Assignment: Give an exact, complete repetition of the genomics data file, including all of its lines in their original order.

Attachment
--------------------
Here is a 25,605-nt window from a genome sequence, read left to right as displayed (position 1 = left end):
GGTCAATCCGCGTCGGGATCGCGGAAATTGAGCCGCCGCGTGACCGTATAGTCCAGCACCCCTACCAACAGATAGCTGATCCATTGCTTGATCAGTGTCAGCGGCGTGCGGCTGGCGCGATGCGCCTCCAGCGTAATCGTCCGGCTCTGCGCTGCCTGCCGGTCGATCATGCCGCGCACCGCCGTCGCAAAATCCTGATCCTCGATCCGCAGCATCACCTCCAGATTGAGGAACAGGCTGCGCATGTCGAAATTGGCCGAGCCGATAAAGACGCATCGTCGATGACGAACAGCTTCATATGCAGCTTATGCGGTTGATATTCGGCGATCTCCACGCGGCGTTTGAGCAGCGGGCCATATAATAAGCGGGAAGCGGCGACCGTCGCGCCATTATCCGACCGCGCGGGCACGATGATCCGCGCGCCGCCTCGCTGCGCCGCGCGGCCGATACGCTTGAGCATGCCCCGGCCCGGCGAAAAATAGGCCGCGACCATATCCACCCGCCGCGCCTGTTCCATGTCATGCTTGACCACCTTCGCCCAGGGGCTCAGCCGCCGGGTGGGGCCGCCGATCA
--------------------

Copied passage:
Here is a 25,605-nt window from a genome sequence, read left to right as displayed (position 1 = left end):
GGTCAATCCGCGTCGGGATCGCGGAAATTGAGCCGCCGCGTGACCGTATAGTCCAGCACCCCTACCAACAGATAGCTGATCCATTGCTTGATCAGTGTCAGCGGCGTGCGGCTGGCGCGATGCGCCTCCAGCGTAATCGTCCGGCTCTGCGCTGCCTGCCGGTCGATCATGCCGCGCACCGCCGTCGCAAAATCCTGATCCTCGATCCGCAGCATCACCTCCAGATTGAGGAACAGGCTGCGCATGTCGAAATTGGCCGAGCCGATAAAGACGCATCGTCGATGACGAACAGCTTCATATGCAGCTTATGCGGTTGATATTCGGCGATCTCCACGCGGCGTTTGAGCAGCGGGCCATATAATAAGCGGGAAGCGGCGACCGTCGCGCCATTATCCGACCGCGCGGGCACGATGATCCGCGCGCCGCCTCGCTGCGCCGCGCGGCCGATACGCTTGAGCATGCCCCGGCCCGGCGAAAAATAGGCCGCGACCATATCCACCCGCCGCGCCTGTTCCATGTCATGCTTGACCACCTTCGCCCAGGGGCTCAGCCGCCGGGTGGGGCCGCCGATCA